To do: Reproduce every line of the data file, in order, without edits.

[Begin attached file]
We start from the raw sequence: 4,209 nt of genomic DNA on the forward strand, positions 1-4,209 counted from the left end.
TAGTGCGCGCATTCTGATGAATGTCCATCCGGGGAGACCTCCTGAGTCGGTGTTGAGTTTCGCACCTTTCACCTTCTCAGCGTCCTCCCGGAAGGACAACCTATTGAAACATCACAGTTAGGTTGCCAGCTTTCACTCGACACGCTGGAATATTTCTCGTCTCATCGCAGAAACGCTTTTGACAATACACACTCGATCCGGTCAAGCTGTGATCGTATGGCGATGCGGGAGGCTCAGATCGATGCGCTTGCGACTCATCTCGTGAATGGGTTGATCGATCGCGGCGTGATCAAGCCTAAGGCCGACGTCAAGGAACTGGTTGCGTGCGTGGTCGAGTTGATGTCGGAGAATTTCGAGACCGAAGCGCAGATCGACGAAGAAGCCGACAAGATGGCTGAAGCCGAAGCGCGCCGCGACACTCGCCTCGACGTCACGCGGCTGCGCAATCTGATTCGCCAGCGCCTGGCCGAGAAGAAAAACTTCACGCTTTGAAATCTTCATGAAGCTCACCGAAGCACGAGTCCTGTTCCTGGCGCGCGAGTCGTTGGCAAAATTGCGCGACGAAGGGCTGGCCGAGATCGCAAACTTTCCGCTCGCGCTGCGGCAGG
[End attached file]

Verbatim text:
We start from the raw sequence: 4,209 nt of genomic DNA on the forward strand, positions 1-4,209 counted from the left end.
TAGTGCGCGCATTCTGATGAATGTCCATCCGGGGAGACCTCCTGAGTCGGTGTTGAGTTTCGCACCTTTCACCTTCTCAGCGTCCTCCCGGAAGGACAACCTATTGAAACATCACAGTTAGGTTGCCAGCTTTCACTCGACACGCTGGAATATTTCTCGTCTCATCGCAGAAACGCTTTTGACAATACACACTCGATCCGGTCAAGCTGTGATCGTATGGCGATGCGGGAGGCTCAGATCGATGCGCTTGCGACTCATCTCGTGAATGGGTTGATCGATCGCGGCGTGATCAAGCCTAAGGCCGACGTCAAGGAACTGGTTGCGTGCGTGGTCGAGTTGATGTCGGAGAATTTCGAGACCGAAGCGCAGATCGACGAAGAAGCCGACAAGATGGCTGAAGCCGAAGCGCGCCGCGACACTCGCCTCGACGTCACGCGGCTGCGCAATCTGATTCGCCAGCGCCTGGCCGAGAAGAAAAACTTCACGCTTTGAAATCTTCATGAAGCTCACCGAAGCACGAGTCCTGTTCCTGGCGCGCGAGTCGTTGGCAAAATTGCGCGACGAAGGGCTGGCCGAGATCGCAAACTTTCCGCTCGCGCTGCGGCAGG